September 29, 2015
NEW HAVEN >> If Yale’s football team wants to continue the current trend of winning exclusively on fourth-quarter comebacks, the university may want to consider complimentary stress tests at the ticket window.
Two heart-stopping wins in two games may be tough on the collective ticker of its fan base. Yet to Yale, winning in improbable fashion has become second nature. And while hardly by design, this is no fluke. The Bulldogs have trained hard to thrive in these types of situations. They understand exactly what it takes to pull off a stunning comeback.
Embrace adversity. It’s an oft-repeated phrase from coach Tony Reno. Not only do these Bulldogs embrace adversity, they squeeze the living daylights out of it.
Two weeks ago Yale trailed by two touchdowns in the fourth quarter of its season-opener at Colgate, only to pull off a 29-28 victory. Last weekend at Yale Bowl, Cornell led by 10 in the fourth only to allow two touchdowns in the final 72 seconds to become victim No. 2.
“There’s such a strong belief in what we do and how we do it that nothing really comes as a surprise,” says Cheshire’s Sebastian Little, who caught the winning 52-yard touchdown to beat the Big Red with 32 seconds remaining on Saturday. “There’s big plays in a game and plays you wish you could have back. But every play has a life and history of its own. And the only thing you can do is play the next one.”
That philosophy has helped keep the Bulldogs calm in the roughest of seas. The results began to pile up a year ago. Five times they trailed only to come back and win. Twice, the Bulldogs fought back from three-touchdown deficits to beat Lehigh. Down 14 points in the third quarter to FBS opponent Army, they tied the game with under 2 minutes in regulation and won in overtime. Colgate was beaten in the fourth quarter.
At Harvard, with the Ivy League title on the line, Yale scored 21 unanswered fourth-quarter points to tie the score only to see the Crimson pull off the last-second victory.
How does a team overcome early inconsistency to consistently win in the closing minutes? Talent certainly helps. Tailback Tyler Varga, now with the Indianapolis Colts, was the weapon of choice last fall. Quarterback Morgan Roberts has inherited the role, tossing four of his six touchdowns in the final quarter.
Still, this type of success takes a little more.
“It all comes back to Tony,” says Larry Ciotti, retired after 22 seasons as an assistant and now a special advisor to Reno. “He’s such a positive influence on our team. Sometimes, myself, I see what happens and get frustrated. He’s always optimistic. The training that Tony has brought beyond football; mentorships, internships, leadership programs. It teaches our players to embrace adversity. This is what they do.”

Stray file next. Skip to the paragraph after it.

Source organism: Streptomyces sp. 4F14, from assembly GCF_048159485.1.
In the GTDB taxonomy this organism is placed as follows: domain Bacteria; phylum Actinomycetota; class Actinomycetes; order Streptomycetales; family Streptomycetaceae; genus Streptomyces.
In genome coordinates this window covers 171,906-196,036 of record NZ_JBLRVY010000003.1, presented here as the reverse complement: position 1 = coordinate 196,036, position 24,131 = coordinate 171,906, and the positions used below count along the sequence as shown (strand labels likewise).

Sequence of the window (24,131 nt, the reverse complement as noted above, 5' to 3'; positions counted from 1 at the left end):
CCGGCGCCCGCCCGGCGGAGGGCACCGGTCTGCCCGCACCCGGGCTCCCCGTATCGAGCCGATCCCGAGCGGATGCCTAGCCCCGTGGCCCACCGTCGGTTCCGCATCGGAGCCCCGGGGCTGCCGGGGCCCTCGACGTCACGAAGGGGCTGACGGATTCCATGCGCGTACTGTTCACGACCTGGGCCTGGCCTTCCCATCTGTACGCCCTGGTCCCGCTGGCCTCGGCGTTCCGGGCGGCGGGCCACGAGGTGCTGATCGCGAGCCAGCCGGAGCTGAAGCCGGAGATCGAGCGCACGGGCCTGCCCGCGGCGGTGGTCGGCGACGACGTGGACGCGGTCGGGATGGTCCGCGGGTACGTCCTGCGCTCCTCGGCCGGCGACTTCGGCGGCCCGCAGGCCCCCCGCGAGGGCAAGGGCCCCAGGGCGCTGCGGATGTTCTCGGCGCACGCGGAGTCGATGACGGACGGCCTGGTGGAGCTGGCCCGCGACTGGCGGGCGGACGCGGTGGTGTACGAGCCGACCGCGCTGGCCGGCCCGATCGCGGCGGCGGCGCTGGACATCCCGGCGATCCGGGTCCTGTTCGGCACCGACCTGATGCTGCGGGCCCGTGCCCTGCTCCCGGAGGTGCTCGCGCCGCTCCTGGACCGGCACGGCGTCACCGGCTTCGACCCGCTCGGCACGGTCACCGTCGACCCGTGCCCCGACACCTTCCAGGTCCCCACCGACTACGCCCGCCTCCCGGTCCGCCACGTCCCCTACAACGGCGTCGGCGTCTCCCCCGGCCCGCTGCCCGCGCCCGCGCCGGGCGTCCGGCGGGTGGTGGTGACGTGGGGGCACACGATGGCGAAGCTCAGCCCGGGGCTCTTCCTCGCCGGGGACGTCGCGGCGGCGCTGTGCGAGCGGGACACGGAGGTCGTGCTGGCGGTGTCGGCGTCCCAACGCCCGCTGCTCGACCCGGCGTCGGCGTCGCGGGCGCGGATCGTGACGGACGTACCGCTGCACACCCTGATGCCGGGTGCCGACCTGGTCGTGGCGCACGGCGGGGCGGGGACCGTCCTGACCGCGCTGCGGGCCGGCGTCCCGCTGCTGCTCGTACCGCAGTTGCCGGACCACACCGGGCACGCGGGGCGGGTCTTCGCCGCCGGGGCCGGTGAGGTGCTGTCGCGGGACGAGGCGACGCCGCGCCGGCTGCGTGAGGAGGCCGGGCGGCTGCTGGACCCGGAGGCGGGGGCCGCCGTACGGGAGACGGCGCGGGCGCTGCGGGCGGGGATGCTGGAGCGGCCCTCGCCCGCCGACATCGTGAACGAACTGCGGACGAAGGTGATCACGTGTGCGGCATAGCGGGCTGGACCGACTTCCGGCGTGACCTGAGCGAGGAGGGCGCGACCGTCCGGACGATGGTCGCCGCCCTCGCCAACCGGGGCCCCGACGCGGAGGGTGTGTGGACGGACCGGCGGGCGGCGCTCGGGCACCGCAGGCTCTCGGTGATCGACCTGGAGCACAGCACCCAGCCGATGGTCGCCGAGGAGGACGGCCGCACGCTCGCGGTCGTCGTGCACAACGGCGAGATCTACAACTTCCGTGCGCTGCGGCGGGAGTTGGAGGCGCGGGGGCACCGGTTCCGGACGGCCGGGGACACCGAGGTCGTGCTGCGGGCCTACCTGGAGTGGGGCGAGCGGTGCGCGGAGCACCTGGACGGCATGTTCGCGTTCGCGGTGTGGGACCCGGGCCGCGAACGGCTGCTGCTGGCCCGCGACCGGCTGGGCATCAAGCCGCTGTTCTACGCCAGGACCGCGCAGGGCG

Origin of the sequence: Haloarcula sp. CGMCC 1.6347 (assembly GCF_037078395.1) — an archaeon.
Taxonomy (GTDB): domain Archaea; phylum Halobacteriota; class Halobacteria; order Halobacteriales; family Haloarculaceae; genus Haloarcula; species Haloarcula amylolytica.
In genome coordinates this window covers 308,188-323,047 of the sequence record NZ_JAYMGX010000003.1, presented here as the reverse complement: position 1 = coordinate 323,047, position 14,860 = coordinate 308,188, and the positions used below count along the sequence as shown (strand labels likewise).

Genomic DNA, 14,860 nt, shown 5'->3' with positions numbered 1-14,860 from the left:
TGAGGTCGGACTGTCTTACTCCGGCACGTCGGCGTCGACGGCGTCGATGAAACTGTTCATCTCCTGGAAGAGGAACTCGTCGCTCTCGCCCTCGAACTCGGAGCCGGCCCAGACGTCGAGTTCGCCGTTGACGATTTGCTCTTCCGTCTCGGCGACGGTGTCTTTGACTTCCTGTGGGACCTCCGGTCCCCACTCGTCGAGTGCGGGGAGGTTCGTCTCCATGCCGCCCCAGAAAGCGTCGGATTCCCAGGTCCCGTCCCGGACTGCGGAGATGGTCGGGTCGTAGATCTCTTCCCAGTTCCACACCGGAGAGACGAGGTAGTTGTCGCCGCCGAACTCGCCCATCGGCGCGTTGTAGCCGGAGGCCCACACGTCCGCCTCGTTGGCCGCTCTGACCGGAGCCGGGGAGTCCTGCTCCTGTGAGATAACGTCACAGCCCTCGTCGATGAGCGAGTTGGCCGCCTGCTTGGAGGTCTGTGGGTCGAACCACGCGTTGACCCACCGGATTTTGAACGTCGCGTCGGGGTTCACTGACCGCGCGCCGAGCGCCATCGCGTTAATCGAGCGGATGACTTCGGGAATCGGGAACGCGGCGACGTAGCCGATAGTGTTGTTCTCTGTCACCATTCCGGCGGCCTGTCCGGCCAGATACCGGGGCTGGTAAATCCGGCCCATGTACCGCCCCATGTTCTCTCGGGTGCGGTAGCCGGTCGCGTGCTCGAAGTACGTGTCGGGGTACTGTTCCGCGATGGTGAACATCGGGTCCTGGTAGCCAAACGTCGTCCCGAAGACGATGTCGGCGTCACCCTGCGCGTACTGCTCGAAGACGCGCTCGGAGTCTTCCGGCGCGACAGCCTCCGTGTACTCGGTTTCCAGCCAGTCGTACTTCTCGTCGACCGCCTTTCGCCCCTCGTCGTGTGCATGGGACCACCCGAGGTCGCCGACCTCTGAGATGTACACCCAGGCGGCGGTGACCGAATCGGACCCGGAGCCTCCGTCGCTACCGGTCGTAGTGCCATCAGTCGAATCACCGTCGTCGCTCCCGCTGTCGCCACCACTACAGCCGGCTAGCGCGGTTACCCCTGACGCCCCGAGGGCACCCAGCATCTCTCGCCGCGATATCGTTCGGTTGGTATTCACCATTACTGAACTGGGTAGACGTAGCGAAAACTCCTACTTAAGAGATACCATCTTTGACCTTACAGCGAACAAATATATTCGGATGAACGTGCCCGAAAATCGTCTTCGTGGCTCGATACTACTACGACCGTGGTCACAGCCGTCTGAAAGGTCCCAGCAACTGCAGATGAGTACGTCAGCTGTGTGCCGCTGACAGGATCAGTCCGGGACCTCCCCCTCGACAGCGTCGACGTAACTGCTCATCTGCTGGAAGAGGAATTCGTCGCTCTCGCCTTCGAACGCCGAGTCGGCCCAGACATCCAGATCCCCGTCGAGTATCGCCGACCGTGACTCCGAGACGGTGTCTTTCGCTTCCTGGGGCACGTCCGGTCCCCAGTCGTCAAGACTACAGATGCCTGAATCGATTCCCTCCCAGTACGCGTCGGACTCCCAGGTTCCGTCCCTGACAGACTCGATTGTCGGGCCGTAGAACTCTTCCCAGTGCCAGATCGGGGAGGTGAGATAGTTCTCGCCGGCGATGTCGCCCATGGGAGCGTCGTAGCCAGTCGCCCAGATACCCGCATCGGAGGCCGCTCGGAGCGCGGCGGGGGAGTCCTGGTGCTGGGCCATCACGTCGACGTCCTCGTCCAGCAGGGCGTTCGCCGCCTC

Last fall, Reno instituted a mental conditioning program that includes seminars with Brian Cain, a motivational speaker and trainer who travels the country teaching applied sports psychology and leadership skills. His exercises run from traditional to extreme. In addition to lectures on the power of visualization, Yale players have bent reinforced steel bars with their necks and swallowed fire.
And yes, you read that correctly.
Teammates are paired off and given thin torches, which are then lit. One tips his head back and opens his mouth; the other inserts the torch. The fire is doused when the mouth closes around the torch, cutting off oxygen and extinguishing the flame. It’s an old magician’s trick. But, done in this manner, the teammates have to trust the method and each other.
“I had a really tough time with the fire,” Little said. “It took me two or three times and I almost burnt myself. I don’t want to go near that one again, but it’s all great team bonding stuff.”
In a perfect world, Yale wouldn’t need to play from behind so often. Reno says there have been inconsistencies that must be fixed. Mistakes on both sides of the ball and a handful of bad penalties helped dig early holes. Fixable problems.
What separated the Bulldogs from Colgate and Cornell was an ability to immediately overcome and execute. In the meeting room under the stands at the Bowl on Saturday, his team trailing Cornell 26-13, Reno encouraged his team to “make a memory.”
They responded with one for the ages.
“Whenever we’re behind in game like that, there’s a quiet urgency that OK, now we need to go out and perform the way we’re capable,” Little said. “We did it a lot last year, coming from behind. With the guys we have back and our senior leadership, there’s never any panic.”
There’s no need to panic when a team has built a foundation based on trust, trust in each other.
For the team that swallows fire together, wins together.
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